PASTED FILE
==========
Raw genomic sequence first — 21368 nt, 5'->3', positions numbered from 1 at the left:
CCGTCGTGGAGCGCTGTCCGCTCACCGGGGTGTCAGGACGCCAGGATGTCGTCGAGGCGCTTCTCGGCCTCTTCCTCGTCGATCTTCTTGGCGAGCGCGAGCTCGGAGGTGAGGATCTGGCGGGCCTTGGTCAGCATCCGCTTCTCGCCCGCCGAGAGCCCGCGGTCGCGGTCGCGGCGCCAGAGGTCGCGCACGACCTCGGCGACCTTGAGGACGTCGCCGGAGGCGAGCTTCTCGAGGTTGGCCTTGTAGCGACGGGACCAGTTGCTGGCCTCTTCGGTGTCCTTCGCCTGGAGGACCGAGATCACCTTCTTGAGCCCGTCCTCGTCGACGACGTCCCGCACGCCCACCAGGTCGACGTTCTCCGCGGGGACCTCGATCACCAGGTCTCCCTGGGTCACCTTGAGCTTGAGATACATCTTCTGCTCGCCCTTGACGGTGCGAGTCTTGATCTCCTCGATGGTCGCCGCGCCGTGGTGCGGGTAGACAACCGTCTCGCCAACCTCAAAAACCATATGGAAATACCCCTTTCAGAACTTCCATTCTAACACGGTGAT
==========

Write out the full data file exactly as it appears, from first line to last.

Raw genomic sequence first — 21368 nt, 5'->3', positions numbered from 1 at the left:
CCGTCGTGGAGCGCTGTCCGCTCACCGGGGTGTCAGGACGCCAGGATGTCGTCGAGGCGCTTCTCGGCCTCTTCCTCGTCGATCTTCTTGGCGAGCGCGAGCTCGGAGGTGAGGATCTGGCGGGCCTTGGTCAGCATCCGCTTCTCGCCCGCCGAGAGCCCGCGGTCGCGGTCGCGGCGCCAGAGGTCGCGCACGACCTCGGCGACCTTGAGGACGTCGCCGGAGGCGAGCTTCTCGAGGTTGGCCTTGTAGCGACGGGACCAGTTGCTGGCCTCTTCGGTGTCCTTCGCCTGGAGGACCGAGATCACCTTCTTGAGCCCGTCCTCGTCGACGACGTCCCGCACGCCCACCAGGTCGACGTTCTCCGCGGGGACCTCGATCACCAGGTCTCCCTGGGTCACCTTGAGCTTGAGATACATCTTCTGCTCGCCCTTGACGGTGCGAGTCTTGATCTCCTCGATGGTCGCCGCGCCGTGGTGCGGGTAGACAACCGTCTCGCCAACCTCAAAAACCATATGGAAATACCCCTTTCAGAACTTCCATTCTAACACGGTGAT